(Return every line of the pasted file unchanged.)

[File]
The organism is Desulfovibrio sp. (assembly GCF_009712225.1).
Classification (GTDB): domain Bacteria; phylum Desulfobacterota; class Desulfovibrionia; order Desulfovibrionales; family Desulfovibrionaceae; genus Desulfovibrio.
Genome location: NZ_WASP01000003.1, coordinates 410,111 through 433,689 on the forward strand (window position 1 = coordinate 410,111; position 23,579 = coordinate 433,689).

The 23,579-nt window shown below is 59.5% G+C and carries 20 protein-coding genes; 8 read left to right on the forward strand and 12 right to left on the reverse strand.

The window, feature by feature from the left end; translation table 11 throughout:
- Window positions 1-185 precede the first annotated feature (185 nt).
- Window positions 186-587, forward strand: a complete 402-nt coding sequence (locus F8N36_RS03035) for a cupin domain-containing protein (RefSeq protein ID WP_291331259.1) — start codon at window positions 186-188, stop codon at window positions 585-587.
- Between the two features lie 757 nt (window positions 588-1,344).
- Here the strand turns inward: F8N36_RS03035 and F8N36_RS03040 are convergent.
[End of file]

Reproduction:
The organism is Desulfovibrio sp. (assembly GCF_009712225.1).
Classification (GTDB): domain Bacteria; phylum Desulfobacterota; class Desulfovibrionia; order Desulfovibrionales; family Desulfovibrionaceae; genus Desulfovibrio.
Genome location: NZ_WASP01000003.1, coordinates 410,111 through 433,689 on the forward strand (window position 1 = coordinate 410,111; position 23,579 = coordinate 433,689).

The 23,579-nt window shown below is 59.5% G+C and carries 20 protein-coding genes; 8 read left to right on the forward strand and 12 right to left on the reverse strand.

The window, feature by feature from the left end; translation table 11 throughout:
- Window positions 1-185 precede the first annotated feature (185 nt).
- Window positions 186-587, forward strand: a complete 402-nt coding sequence (locus F8N36_RS03035) for a cupin domain-containing protein (RefSeq protein ID WP_291331259.1) — start codon at window positions 186-188, stop codon at window positions 585-587.
- Between the two features lie 757 nt (window positions 588-1,344).
- Here the strand turns inward: F8N36_RS03035 and F8N36_RS03040 are convergent.